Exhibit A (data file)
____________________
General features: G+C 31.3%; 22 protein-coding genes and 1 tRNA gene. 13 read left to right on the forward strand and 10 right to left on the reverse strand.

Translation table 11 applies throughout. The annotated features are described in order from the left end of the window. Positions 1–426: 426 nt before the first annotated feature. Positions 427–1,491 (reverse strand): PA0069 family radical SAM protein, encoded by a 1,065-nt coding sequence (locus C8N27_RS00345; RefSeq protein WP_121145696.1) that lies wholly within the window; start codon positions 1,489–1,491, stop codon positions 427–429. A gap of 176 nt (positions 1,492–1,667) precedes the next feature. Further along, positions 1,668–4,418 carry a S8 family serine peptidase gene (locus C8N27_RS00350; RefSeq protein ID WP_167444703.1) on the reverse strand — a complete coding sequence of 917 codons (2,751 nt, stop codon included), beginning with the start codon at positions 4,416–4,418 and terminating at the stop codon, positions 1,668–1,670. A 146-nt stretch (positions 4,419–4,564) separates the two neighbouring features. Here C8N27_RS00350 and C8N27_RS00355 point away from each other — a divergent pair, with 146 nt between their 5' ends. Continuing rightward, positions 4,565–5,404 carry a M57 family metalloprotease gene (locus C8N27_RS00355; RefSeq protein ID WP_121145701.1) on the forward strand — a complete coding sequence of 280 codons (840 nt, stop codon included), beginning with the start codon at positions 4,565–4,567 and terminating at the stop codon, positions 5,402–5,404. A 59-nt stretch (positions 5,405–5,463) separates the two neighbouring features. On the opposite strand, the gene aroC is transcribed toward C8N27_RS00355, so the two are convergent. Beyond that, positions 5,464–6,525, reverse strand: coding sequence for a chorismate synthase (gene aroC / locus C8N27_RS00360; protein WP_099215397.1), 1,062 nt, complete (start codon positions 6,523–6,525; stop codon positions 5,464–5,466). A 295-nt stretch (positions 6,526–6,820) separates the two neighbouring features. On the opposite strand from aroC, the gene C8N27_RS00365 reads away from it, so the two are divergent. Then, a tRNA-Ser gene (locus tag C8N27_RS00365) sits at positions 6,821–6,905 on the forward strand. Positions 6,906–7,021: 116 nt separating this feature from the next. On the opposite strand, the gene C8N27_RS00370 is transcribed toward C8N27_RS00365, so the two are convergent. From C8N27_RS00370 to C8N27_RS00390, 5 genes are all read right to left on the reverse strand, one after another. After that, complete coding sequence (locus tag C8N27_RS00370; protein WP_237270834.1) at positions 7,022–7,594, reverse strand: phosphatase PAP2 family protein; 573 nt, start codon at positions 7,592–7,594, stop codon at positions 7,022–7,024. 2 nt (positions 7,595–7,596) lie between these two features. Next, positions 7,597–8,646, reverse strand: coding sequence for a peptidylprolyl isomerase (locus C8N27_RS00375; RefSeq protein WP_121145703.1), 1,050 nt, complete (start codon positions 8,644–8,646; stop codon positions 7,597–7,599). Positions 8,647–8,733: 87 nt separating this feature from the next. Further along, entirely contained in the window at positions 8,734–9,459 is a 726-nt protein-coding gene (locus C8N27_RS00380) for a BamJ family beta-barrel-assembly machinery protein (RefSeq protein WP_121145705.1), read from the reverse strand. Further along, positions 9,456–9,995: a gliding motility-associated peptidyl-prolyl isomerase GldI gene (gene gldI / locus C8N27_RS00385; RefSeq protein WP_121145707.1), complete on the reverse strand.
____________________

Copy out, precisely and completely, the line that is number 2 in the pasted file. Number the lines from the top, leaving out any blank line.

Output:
Translation table 11 applies throughout. The annotated features are described in order from the left end of the window. Positions 1–426: 426 nt before the first annotated feature. Positions 427–1,491 (reverse strand): PA0069 family radical SAM protein, encoded by a 1,065-nt coding sequence (locus C8N27_RS00345; RefSeq protein WP_121145696.1) that lies wholly within the window; start codon positions 1,489–1,491, stop codon positions 427–429. A gap of 176 nt (positions 1,492–1,667) precedes the next feature. Further along, positions 1,668–4,418 carry a S8 family serine peptidase gene (locus C8N27_RS00350; RefSeq protein ID WP_167444703.1) on the reverse strand — a complete coding sequence of 917 codons (2,751 nt, stop codon included), beginning with the start codon at positions 4,416–4,418 and terminating at the stop codon, positions 1,668–1,670. A 146-nt stretch (positions 4,419–4,564) separates the two neighbouring features. Here C8N27_RS00350 and C8N27_RS00355 point away from each other — a divergent pair, with 146 nt between their 5' ends. Continuing rightward, positions 4,565–5,404 carry a M57 family metalloprotease gene (locus C8N27_RS00355; RefSeq protein ID WP_121145701.1) on the forward strand — a complete coding sequence of 280 codons (840 nt, stop codon included), beginning with the start codon at positions 4,565–4,567 and terminating at the stop codon, positions 5,402–5,404. A 59-nt stretch (positions 5,405–5,463) separates the two neighbouring features. On the opposite strand, the gene aroC is transcribed toward C8N27_RS00355, so the two are convergent. Beyond that, positions 5,464–6,525, reverse strand: coding sequence for a chorismate synthase (gene aroC / locus C8N27_RS00360; protein WP_099215397.1), 1,062 nt, complete (start codon positions 6,523–6,525; stop codon positions 5,464–5,466). A 295-nt stretch (positions 6,526–6,820) separates the two neighbouring features. On the opposite strand from aroC, the gene C8N27_RS00365 reads away from it, so the two are divergent. Then, a tRNA-Ser gene (locus tag C8N27_RS00365) sits at positions 6,821–6,905 on the forward strand. Positions 6,906–7,021: 116 nt separating this feature from the next. On the opposite strand, the gene C8N27_RS00370 is transcribed toward C8N27_RS00365, so the two are convergent. From C8N27_RS00370 to C8N27_RS00390, 5 genes are all read right to left on the reverse strand, one after another. After that, complete coding sequence (locus tag C8N27_RS00370; protein WP_237270834.1) at positions 7,022–7,594, reverse strand: phosphatase PAP2 family protein; 573 nt, start codon at positions 7,592–7,594, stop codon at positions 7,022–7,024. 2 nt (positions 7,595–7,596) lie between these two features. Next, positions 7,597–8,646, reverse strand: coding sequence for a peptidylprolyl isomerase (locus C8N27_RS00375; RefSeq protein WP_121145703.1), 1,050 nt, complete (start codon positions 8,644–8,646; stop codon positions 7,597–7,599). Positions 8,647–8,733: 87 nt separating this feature from the next. Further along, entirely contained in the window at positions 8,734–9,459 is a 726-nt protein-coding gene (locus C8N27_RS00380) for a BamJ family beta-barrel-assembly machinery protein (RefSeq protein WP_121145705.1), read from the reverse strand. Further along, positions 9,456–9,995: a gliding motility-associated peptidyl-prolyl isomerase GldI gene (gene gldI / locus C8N27_RS00385; RefSeq protein WP_121145707.1), complete on the reverse strand.